David B. Crowley's blog

Applying Social Capital Principles to Food Allergy Issue

Around the time our son turned one, we learned he was allergic to eggs, nuts and dairy. This news was overwhelming at first, coming around the time he was just getting going on solid foods. We gradually became experts in reading the fine print of food labels, and have found enough good things for him to eat. Now, as he's in pre-school, there are new sets of challenges as he becomes more independent and curious about those things other kids are eating that he can't.

We'd become accustomed to having to pack Brendan's food to any event we might go to, but the thought crossed our mind--wouldn't it be nice for him to be able to run up to the table with other kids and safely get a snack? Wouldn't it be nice to have the chance to connect and share with other parents dealing with the same issue?
Read more

Town Sees Value of Local Bakery

I found this recent story from the Boston Globe to be an interesting example of how people value locally owned businesses, both for the product they provide as well as the space they provide to connect with their fellow community members.  The town of Colebrook, NH, came together to keep open this bakery, Le Rendez Vous, when its owner couldn't get his Visa renewed initially.  The town had suffered their share of recent economic hardships, with plant closings and the like, but decided to make a stand on behalf of the bakery.   Read more

MyFallRiver.org Launched Today

We're just getting back from a press conference announcing the launch of the http://MyFallRiver.org website, the latest SCI community portal to be rolled out.  Our partners in Fall River have assembled a good, diverse group of community organizations to serve as sponsors and launch team members.  This broad initial participation seems to bode well for the success of the project.

Marcia Picard of Fall River Children in Balance commented at today's press conference announcing the site that she'd been involved in community work for some 30 years, and has been involved in countless resource directory & coordination of services projects.  She's enthused to be involved in a web-based initiative that won't become dated upon completion, as is often the case with print directories!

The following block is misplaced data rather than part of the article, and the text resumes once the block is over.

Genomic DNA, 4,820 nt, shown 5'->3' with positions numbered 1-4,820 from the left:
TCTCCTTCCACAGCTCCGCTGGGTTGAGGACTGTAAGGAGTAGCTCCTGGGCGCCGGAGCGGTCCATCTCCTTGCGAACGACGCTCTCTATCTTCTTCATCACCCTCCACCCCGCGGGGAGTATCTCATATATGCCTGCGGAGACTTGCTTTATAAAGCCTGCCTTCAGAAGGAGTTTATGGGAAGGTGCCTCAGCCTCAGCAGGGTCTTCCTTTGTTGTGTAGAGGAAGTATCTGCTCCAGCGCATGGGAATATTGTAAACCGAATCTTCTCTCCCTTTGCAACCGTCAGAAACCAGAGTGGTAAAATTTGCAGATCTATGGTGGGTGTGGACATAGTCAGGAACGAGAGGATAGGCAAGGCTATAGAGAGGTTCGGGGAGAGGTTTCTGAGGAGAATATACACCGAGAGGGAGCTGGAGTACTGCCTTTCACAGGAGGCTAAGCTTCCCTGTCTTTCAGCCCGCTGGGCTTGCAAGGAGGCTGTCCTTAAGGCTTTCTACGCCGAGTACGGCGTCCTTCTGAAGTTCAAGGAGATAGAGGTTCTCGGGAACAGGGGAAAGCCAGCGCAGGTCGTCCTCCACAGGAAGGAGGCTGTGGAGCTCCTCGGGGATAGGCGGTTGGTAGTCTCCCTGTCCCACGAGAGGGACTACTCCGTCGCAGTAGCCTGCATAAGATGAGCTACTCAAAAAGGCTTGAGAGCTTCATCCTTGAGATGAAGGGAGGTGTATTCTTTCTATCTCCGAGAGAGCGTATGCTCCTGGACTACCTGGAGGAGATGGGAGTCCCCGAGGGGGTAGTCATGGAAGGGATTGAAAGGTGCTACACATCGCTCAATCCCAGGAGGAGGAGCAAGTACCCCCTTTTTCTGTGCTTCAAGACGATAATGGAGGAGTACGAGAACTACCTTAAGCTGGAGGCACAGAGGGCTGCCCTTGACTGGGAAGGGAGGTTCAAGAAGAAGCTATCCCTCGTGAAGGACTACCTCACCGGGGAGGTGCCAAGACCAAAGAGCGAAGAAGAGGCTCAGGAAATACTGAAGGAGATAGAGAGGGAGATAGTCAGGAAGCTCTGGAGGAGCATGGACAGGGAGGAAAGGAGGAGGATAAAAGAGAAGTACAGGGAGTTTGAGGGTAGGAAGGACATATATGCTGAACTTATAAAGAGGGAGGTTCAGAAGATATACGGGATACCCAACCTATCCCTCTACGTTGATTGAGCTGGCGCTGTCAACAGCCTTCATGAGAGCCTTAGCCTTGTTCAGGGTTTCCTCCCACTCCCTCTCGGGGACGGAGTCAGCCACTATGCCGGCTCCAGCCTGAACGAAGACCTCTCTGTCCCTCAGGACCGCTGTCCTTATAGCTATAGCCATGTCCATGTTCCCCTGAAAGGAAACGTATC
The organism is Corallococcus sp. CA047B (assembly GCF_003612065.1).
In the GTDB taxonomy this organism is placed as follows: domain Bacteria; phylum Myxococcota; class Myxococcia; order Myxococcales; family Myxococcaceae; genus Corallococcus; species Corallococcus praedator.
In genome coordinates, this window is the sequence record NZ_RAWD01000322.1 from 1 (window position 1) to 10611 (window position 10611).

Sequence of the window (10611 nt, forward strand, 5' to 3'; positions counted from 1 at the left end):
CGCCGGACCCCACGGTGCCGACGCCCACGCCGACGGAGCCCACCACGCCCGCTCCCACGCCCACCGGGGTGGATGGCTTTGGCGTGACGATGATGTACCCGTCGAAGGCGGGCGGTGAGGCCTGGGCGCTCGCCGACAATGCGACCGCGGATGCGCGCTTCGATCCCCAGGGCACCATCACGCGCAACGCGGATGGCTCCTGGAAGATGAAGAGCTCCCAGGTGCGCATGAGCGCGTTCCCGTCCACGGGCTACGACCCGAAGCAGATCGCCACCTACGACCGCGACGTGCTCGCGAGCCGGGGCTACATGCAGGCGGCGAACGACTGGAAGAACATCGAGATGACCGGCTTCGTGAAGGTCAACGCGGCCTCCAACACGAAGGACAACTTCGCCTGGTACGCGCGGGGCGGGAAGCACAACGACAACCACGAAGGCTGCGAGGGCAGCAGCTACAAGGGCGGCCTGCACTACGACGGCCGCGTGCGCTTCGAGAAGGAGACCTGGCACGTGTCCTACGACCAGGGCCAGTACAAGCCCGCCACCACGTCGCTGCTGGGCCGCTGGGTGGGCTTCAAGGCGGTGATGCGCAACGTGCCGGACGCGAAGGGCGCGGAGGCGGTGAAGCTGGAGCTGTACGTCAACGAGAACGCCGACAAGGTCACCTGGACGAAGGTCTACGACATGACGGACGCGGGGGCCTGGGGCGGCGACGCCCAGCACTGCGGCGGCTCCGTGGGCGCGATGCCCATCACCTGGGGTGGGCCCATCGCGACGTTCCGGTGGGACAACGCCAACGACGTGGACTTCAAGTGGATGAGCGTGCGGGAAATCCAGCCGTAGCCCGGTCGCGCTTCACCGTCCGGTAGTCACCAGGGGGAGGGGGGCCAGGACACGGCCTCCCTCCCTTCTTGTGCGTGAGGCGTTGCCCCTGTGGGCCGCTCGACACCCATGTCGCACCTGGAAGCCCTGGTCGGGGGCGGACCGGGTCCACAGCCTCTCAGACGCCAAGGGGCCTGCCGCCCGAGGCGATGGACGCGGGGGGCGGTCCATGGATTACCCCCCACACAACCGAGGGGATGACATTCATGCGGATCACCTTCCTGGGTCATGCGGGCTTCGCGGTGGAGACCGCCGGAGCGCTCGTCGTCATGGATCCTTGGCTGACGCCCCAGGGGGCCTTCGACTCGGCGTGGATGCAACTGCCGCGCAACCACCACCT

A companion site, the Fall River YOUth Zone funded by the Community Foundation of Southeastern Massachusetts, was also announced at today's press conference.  A full press release about the new sites can be downloaded below.

Civic Engagement & Social Change Events This Week

I'm doing a workshop on Wednesday with Dave Weed of Healthy City Fall River at the Southeastern Mass. Civic Engagement Summit, a regional event at UMass Dartmouth, inspired in part by the statewide Civic Engagement Summit SCI and many other groups put together during the fall of 2007.  Now that http://myfallriver.org, one of our new network community websites is up in running, we find ourselves in Southeastern Mass. quite a bit.  You can learn more about the event here:  http://www.umassd.edu/engage/cce/summit.cfm

Thursday evening, I'll be joining a panel & community dialogue session on Social Change hosted by the New Prosperity Initiative at the Boston Public Library.  Should be an interesting conversation, feel free to join us!  Details in the attached press release.

Social Innovation Ideas for D.C.

Andrew Wolk, founder of Root Cause & the Social Innovation Forum, is seeking ideas to take to Washington, D.C., for a discussion on the social innovation portion of the new Serve America program that was recently signed into law. Here are my ideas for Andrew to bring to the D.C., you can share yours on his blog too at http://andrewwolk.com/.

Fund growth, not start-up. We are not lacking for nonprofits out there, of course; the Social Innovation Fund presents a great opportunity to grow what works. Giving significant, flexible dollars to grow promising solutions makes more sense than encouraging anyone with an interest in nonprofits to start their own.
Read more

Earth Day Reflections on Social Capital